Michael Umhey, a policy officer at the Regierungspräsidium Freiburg, explained the process carried out for the Upper Rhine, which led to the publication of a Guide* to the procedure for cross-border consultations concerning projects, plans and programmes that have significant impacts on the environment.
To carry on the discussions on this topic, come and meet us at the Borders Forum on 21-22 June: several roundtables will address the challenges relating to the ecological transition. Click here to consult the programme.
*Guide to the procedure for cross-border consultations concerning projects, plans and programmes that have significant impacts on the environment (in French)
“Solidarity and Co-development” working group: the issue of social security with respect to cross-border employment
Around thirty participants met online on Friday 6 May for the next session of the “Solidarity and Co-development” working group focused on the topic of cross-border work and social security.
Aurélien Biscaut, the MOT’s Secretary-General, and the two co-facilitators, Jérôme Marchal (Lorraine Corridor Metropolitan Pole) and Simon Jodogne (Lille European Metropolis), introduced the aims of the meeting. The discussions then focused on the topic of unemployment benefit for cross-border workers, with a presentation of the UNEDIC study "Indemnisation des frontaliers par l’assurance chômage" (“Compensation of cross-border workers through unemployment insurance”) by Céline Jaeggy and Adrien Calas. Having set out the current regulations concerning cross-border workers’ unemployment benefit and the profile of these workers, UNEDIC discussed the proposed revision of European regulations in this area. This is crucial for UNEDIC, for which the current regulations generate an additional cost estimated at a total of €6 billion.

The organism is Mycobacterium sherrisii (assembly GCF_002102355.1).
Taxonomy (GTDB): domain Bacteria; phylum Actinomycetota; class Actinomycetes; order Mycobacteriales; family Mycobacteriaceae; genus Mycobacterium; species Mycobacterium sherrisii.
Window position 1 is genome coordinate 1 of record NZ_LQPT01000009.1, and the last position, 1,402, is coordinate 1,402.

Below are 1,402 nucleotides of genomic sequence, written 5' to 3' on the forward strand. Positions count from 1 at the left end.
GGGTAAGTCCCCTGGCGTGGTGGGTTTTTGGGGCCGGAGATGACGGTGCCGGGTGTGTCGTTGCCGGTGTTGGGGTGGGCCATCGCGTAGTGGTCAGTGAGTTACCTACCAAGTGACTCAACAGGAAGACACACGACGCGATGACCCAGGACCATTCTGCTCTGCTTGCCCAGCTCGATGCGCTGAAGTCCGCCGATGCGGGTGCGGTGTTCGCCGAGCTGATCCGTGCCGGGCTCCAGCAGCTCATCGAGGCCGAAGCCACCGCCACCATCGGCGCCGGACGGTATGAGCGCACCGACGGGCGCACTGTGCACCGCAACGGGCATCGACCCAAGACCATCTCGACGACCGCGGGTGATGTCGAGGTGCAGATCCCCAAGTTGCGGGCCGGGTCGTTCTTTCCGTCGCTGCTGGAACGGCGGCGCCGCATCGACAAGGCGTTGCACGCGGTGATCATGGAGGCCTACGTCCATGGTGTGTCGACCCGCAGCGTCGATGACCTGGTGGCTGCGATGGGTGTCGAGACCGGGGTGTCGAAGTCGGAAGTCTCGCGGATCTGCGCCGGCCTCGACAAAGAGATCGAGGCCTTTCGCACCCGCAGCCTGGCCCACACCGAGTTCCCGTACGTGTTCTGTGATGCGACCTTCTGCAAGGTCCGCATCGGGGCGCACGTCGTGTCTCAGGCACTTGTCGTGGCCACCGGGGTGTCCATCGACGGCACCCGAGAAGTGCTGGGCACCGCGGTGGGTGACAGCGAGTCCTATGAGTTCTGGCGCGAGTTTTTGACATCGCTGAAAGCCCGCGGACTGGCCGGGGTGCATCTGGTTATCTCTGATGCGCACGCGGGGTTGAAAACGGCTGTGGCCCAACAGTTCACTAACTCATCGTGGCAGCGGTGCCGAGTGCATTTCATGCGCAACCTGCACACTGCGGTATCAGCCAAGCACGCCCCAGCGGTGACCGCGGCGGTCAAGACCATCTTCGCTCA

In the second part of the session, Aurélie Brière and Gaëlle Nahmani (Centre des Liaisons Européennes et Internationales de Sécurité Sociale – CLEISS) presented the missions of the CLEISS and set out the issues related to the European mechanism for the coordination of social security systems. The foundation for cross-border work and mobility, this mechanism is an example of the integration of national systems.
This first meeting of the year of the working group prompted many reactions from all the participants, particularly about the long-term economic impact of cross-border workers’ unemployment benefit and the changes needed to the regulations concerning cross-border teleworking in Europe.